COVID-19 has and will further inequalities

Amjad Yamien
Amjad Yamin (Photo: JNews)
We study history to try and understand what the future will look like, particularly because we do not have better places to look for answers. But we do not necessarily always look at the right places or learn the right lessons.اضافة اعلان

For example, online searches for the Spanish flu, which infected one in three people alive at the time and killed 50 million at the turn of the last century, dramatically increased in March 2020 by about 100 fold, as the COVID-19 pandemic began unfolding around the world.

People tried to understand what happened to life then tried to understand what COVID-19 would do to our world today. But the right question not only asks: “What are the similarities between the Spanish flu and COVID-19?” But also, “what are the differences?”

While obviously two different viruses, the world then and today looked entirely different. In 1919, the world was at war, cars and telephones were limited to the wealthy, illiteracy rates were a lot higher, there was no internet to convey awareness raising messages, and commercial flights were science fiction.

These are precisely why we can fight COVID-19 better today. We are more connected than ever. Anybody with an internet connection can access health messaging and debunk myths; transportation is affordable and can be used to distribute vaccines in hours and phones are everywhere.

But it is this connection that demagogues around the world have sought to eliminate under the guise of fighting COVID-19; politicians have been asking their people to look inward, ignore the plight of others, and worry about themselves, even when the evidence is clear that you cannot fight a global pandemic one state at a time or as inequalities are further entrenched due to the pandemic.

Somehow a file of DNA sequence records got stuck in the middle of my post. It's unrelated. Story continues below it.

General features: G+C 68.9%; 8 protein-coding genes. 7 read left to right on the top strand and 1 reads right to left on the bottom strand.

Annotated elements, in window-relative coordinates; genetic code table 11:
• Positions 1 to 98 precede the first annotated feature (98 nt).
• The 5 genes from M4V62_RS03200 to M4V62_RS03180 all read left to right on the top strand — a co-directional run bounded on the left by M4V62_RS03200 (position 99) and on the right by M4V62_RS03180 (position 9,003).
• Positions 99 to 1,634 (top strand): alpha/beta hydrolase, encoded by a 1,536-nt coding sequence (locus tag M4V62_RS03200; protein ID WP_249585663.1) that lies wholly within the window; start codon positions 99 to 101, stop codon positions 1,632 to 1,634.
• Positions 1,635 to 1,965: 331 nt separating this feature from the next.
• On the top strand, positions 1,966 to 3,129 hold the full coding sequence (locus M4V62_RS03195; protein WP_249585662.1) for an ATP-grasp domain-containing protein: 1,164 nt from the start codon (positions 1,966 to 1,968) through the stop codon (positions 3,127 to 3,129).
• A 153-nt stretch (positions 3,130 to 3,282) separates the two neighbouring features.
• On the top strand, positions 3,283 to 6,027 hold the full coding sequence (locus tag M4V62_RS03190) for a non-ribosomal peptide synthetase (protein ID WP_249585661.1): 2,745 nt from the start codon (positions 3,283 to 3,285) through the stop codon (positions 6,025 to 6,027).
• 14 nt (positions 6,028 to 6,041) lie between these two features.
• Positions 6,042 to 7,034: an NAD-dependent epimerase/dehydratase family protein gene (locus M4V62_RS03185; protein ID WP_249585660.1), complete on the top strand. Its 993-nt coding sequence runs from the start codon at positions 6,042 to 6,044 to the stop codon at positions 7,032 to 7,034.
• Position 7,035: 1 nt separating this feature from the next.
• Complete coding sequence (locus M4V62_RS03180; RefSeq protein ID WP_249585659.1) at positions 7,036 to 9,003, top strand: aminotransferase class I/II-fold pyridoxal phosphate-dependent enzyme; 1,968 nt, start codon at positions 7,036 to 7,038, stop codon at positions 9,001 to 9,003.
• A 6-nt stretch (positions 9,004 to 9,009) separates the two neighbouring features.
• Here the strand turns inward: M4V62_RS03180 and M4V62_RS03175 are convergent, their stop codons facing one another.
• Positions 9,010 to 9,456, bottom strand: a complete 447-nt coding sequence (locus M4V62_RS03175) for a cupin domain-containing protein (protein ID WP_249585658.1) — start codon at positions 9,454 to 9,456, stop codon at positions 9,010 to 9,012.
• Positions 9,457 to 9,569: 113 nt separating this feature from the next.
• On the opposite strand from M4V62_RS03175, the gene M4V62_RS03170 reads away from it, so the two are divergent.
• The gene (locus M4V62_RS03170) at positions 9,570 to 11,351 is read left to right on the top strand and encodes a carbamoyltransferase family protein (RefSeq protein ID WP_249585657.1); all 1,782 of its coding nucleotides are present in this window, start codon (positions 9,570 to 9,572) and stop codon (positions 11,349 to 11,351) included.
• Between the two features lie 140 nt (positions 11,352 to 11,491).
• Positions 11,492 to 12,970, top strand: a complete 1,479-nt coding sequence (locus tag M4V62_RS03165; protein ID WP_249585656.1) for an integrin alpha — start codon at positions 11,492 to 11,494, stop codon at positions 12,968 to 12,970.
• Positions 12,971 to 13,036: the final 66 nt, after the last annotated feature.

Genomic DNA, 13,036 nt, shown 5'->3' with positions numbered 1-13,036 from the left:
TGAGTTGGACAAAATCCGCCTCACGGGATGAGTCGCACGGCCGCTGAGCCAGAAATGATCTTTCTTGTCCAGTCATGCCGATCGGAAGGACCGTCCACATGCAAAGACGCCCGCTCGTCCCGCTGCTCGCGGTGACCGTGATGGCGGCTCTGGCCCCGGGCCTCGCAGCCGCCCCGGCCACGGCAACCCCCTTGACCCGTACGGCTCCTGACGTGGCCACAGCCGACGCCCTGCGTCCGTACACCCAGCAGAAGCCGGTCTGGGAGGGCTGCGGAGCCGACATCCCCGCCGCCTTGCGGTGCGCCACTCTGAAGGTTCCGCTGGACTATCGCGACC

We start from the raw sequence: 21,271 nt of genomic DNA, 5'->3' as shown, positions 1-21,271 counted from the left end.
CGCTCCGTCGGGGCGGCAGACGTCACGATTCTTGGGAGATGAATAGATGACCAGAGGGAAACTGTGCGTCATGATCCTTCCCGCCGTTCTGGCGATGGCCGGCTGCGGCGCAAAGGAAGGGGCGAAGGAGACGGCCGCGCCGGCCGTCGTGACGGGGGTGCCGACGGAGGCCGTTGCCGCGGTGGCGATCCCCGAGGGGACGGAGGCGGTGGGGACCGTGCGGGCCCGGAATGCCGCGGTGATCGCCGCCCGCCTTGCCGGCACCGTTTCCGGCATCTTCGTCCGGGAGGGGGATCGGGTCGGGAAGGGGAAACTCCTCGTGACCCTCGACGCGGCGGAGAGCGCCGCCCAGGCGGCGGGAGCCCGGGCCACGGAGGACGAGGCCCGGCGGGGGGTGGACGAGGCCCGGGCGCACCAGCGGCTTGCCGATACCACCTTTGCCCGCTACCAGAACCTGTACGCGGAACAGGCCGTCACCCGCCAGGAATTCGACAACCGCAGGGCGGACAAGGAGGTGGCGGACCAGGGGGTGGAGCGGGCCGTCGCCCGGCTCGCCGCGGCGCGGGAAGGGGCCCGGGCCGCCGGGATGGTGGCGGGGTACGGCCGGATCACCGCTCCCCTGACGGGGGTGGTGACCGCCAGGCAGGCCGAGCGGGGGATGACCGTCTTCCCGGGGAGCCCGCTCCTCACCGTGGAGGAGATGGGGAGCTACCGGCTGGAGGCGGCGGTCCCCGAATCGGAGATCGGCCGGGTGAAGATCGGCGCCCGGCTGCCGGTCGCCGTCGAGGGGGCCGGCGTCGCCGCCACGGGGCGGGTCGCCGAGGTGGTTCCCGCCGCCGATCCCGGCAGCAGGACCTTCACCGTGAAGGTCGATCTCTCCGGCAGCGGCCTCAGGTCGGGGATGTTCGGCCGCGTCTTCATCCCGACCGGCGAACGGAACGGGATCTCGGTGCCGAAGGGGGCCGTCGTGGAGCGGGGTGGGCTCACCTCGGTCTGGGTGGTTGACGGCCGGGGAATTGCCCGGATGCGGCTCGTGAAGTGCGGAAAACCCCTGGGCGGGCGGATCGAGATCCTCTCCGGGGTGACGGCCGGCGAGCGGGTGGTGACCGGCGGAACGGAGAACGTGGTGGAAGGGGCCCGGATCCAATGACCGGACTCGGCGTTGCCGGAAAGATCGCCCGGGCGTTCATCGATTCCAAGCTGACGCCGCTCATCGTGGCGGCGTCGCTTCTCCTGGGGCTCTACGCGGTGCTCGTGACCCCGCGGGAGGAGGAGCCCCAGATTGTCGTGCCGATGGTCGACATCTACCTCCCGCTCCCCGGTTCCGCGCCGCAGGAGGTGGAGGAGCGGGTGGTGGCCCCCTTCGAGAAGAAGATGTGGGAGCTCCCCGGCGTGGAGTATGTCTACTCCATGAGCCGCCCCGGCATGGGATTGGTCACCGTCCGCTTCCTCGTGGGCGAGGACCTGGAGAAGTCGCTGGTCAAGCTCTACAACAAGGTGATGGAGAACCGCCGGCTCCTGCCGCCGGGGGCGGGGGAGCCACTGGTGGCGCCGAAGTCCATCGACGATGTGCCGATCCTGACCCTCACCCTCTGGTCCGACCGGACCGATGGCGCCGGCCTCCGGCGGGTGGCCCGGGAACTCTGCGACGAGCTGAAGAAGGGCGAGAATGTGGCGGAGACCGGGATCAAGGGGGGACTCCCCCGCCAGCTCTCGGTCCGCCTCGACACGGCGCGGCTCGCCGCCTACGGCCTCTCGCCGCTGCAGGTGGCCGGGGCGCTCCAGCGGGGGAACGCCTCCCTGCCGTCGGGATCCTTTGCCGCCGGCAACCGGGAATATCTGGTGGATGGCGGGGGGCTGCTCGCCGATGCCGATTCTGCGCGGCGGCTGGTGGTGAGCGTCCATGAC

A study by a civil society organization showed that the combined new wealth of just the 10 richest billionaires around the world has skyrocketed by $500 billion since the pandemic began, while more than 114 million people lost their jobs in 2020 alone.

Also consider that in October 2020 alone, four times as many women as men left the workforce. In the US, 860,000 women lost their jobs in one month alone.

We need to come together to fight this pandemic, if we are to learn anything from the Spanish flu, it is that our connection, knowledge, and the relative peace the world enjoys today makes COVID-19 different — if we take these out of the equation and only worry about ourselves, there’s nothing stopping COVID-19 from ripping through the world like the Spanish flu did.